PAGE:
All-in-all, the poor, poor, pitiful, put-upon baby donkey is still fairly sure that he is the center of the universe.

It's a Hard Life

Monday, June 12, 2017

The Meanderings of an Overheated Brain

It was a blistering hot day filled with barn cleaning, hoof trimming and lamb wrestling.  Once a year Farm Buddy and I have to get together to manhandle the lambs and castrate all the males.  We opted to skip this procedure once and we both swore never, ever again.  Having 12-15 rowdy ram lambs running loose around the farm, wreaking havoc, fighting and trying to hump anything and everything, whether it moves or not, is an experience we do not wish to repeat.

So, once a year, we herd all the sheep into a pen and set about capturing the lambs.  Catching lambs is a bit like catching fish by wading out into a pool full of fish and grabbing them with your bare hands.  The lambs swirl around, leaping and flashing in a confusing woolly whirlpool. Unlike the fish, there is also a great deal of dust and sweat.  I find that the best way to catch them is to slowly wade into the fray and then grab one as it whizzes by.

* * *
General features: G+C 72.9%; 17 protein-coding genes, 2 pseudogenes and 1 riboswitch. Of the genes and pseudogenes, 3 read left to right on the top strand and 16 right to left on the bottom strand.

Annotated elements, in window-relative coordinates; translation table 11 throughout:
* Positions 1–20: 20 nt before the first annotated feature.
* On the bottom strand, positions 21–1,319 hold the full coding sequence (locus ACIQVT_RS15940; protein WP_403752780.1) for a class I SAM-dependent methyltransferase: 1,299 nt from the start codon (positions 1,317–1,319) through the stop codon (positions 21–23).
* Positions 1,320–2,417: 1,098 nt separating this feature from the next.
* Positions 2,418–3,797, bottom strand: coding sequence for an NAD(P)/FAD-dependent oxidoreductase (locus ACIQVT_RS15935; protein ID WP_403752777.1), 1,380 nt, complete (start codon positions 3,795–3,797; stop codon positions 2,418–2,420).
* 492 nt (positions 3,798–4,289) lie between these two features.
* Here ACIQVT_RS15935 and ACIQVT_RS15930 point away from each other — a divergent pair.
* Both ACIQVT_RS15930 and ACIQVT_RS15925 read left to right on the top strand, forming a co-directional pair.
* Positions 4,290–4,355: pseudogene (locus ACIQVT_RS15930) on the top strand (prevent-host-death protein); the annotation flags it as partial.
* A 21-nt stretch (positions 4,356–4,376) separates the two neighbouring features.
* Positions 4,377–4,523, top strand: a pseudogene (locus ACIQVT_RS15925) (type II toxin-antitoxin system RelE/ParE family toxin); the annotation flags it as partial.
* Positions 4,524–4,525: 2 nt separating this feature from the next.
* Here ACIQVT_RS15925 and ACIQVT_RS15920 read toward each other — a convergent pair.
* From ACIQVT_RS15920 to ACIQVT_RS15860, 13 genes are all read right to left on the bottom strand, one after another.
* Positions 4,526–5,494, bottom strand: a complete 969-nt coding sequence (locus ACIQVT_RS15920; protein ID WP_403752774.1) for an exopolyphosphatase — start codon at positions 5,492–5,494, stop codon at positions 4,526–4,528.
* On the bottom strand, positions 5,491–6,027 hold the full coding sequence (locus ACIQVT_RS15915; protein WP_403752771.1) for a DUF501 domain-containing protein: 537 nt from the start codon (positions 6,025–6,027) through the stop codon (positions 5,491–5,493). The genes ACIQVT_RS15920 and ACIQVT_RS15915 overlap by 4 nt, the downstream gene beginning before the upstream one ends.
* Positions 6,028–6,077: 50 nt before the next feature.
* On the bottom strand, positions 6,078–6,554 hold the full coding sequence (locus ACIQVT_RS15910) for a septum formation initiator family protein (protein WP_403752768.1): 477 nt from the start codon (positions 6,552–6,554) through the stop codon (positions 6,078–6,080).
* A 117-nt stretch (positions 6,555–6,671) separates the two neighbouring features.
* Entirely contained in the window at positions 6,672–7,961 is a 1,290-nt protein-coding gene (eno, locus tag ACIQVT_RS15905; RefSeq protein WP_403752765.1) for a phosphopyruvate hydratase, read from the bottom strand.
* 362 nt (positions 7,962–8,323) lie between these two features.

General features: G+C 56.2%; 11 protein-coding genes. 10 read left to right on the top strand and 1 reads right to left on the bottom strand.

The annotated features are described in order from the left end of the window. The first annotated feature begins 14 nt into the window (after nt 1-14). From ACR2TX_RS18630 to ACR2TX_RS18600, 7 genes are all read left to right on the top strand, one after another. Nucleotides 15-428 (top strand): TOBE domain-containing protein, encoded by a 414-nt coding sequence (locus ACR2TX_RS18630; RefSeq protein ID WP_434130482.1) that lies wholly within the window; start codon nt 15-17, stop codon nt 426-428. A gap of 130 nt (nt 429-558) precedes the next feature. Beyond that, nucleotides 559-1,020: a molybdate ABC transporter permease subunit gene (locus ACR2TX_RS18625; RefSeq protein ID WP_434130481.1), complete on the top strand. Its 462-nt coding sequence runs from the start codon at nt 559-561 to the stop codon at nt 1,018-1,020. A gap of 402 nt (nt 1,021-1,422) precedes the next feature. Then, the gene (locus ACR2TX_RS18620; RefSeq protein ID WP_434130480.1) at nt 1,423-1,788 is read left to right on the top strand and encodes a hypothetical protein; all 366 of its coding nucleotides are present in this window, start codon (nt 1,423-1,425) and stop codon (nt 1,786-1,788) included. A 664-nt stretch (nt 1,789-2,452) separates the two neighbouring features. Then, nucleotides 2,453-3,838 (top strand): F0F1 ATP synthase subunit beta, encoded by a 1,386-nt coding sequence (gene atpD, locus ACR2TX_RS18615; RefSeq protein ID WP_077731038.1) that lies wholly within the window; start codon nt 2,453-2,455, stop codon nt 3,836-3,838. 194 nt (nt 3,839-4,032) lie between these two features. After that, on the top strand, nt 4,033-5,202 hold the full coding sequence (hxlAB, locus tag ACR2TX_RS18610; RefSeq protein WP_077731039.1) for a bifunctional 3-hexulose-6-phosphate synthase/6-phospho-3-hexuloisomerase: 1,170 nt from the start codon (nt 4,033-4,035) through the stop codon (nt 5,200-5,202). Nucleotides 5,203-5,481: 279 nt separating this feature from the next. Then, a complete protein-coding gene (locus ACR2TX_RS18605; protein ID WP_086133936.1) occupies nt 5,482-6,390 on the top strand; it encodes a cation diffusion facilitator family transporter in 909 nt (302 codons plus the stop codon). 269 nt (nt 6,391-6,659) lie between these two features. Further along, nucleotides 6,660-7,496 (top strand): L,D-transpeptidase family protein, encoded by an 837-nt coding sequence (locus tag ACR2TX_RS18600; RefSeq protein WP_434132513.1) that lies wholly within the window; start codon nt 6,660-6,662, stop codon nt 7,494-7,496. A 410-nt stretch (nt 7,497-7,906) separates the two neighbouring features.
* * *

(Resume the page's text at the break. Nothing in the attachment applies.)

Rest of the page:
It's too bad no one was around with a camera because it was probably quite a sight.

Katarina was kicked out for this job and she was some mad at us for abusing her sheeps.

She paced around outside the windows humming her protest and watching us like a hawk

She would have dearly liked to spit at us.

"Free my sheeps!"

We like to do this job when the lambs are still quite small because....well, not to be indelicate, but - sheep have the most absurdly large testicles of any animal on the farm.  A four month old lamb could make a 2000 lb bull blush with shame if they actually cared about that sort of thing.

The problem is, this is a job that is very easy to procrastinate about and lambs grow really fast.  I mean really, who wouldn't want to spend a hot, dusty, chaotic hour chasing and castrating lambs???

Us, apparently.

This is not a job that gets easier with time tough.  Let's just say that: the bigger they are, the harder they fall.  Today was the day.

Sheep are not exactly renowned for their bravery, strength, intelligence or fortitude and, every year, I find myself pondering exactly why so many men seem to think there is a correlation between any of these traits and scrotal size.  We've all heard the comments of course:

....He must have a set of big ol'e brass ones...
....Wow, that guy sure has got a set....